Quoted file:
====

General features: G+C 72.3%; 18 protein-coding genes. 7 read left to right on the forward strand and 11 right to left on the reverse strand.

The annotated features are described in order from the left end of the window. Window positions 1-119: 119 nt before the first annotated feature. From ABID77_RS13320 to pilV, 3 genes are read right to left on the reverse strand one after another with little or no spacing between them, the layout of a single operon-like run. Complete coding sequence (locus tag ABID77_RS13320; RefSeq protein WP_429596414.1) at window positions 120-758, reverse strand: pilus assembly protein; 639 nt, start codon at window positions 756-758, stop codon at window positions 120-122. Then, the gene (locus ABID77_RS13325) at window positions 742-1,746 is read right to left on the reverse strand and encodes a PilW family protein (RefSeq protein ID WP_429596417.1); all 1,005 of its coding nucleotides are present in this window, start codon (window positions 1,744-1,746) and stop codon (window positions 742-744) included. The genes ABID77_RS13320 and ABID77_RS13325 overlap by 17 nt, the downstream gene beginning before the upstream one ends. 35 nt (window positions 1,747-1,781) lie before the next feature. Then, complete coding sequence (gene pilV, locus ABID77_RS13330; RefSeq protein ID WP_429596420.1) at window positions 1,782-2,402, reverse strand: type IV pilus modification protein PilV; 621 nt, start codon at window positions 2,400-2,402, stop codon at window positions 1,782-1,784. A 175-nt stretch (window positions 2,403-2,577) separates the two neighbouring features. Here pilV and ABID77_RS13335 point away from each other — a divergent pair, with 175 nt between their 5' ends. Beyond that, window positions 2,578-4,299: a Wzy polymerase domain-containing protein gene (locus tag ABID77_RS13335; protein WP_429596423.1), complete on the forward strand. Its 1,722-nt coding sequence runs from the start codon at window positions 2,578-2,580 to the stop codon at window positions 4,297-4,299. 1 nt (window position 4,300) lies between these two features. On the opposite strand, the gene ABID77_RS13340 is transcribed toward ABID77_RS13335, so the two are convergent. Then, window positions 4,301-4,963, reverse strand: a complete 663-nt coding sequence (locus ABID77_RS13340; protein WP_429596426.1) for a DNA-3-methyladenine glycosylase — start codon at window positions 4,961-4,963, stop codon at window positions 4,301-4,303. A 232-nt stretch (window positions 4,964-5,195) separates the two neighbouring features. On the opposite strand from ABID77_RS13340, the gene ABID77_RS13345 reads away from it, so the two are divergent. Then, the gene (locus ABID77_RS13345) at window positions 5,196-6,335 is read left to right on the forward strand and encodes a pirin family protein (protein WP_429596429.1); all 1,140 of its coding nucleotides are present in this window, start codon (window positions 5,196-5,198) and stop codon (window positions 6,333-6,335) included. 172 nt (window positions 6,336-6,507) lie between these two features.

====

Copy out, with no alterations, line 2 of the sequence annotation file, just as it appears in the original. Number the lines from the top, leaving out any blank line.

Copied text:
The annotated features are described in order from the left end of the window. Window positions 1-119: 119 nt before the first annotated feature. From ABID77_RS13320 to pilV, 3 genes are read right to left on the reverse strand one after another with little or no spacing between them, the layout of a single operon-like run. Complete coding sequence (locus tag ABID77_RS13320; RefSeq protein WP_429596414.1) at window positions 120-758, reverse strand: pilus assembly protein; 639 nt, start codon at window positions 756-758, stop codon at window positions 120-122. Then, the gene (locus ABID77_RS13325) at window positions 742-1,746 is read right to left on the reverse strand and encodes a PilW family protein (RefSeq protein ID WP_429596417.1); all 1,005 of its coding nucleotides are present in this window, start codon (window positions 1,744-1,746) and stop codon (window positions 742-744) included. The genes ABID77_RS13320 and ABID77_RS13325 overlap by 17 nt, the downstream gene beginning before the upstream one ends. 35 nt (window positions 1,747-1,781) lie before the next feature. Then, complete coding sequence (gene pilV, locus ABID77_RS13330; RefSeq protein ID WP_429596420.1) at window positions 1,782-2,402, reverse strand: type IV pilus modification protein PilV; 621 nt, start codon at window positions 2,400-2,402, stop codon at window positions 1,782-1,784. A 175-nt stretch (window positions 2,403-2,577) separates the two neighbouring features. Here pilV and ABID77_RS13335 point away from each other — a divergent pair, with 175 nt between their 5' ends. Beyond that, window positions 2,578-4,299: a Wzy polymerase domain-containing protein gene (locus tag ABID77_RS13335; protein WP_429596423.1), complete on the forward strand. Its 1,722-nt coding sequence runs from the start codon at window positions 2,578-2,580 to the stop codon at window positions 4,297-4,299. 1 nt (window position 4,300) lies between these two features. On the opposite strand, the gene ABID77_RS13340 is transcribed toward ABID77_RS13335, so the two are convergent. Then, window positions 4,301-4,963, reverse strand: a complete 663-nt coding sequence (locus ABID77_RS13340; protein WP_429596426.1) for a DNA-3-methyladenine glycosylase — start codon at window positions 4,961-4,963, stop codon at window positions 4,301-4,303. A 232-nt stretch (window positions 4,964-5,195) separates the two neighbouring features. On the opposite strand from ABID77_RS13340, the gene ABID77_RS13345 reads away from it, so the two are divergent. Then, the gene (locus ABID77_RS13345) at window positions 5,196-6,335 is read left to right on the forward strand and encodes a pirin family protein (protein WP_429596429.1); all 1,140 of its coding nucleotides are present in this window, start codon (window positions 5,196-5,198) and stop codon (window positions 6,333-6,335) included. 172 nt (window positions 6,336-6,507) lie between these two features.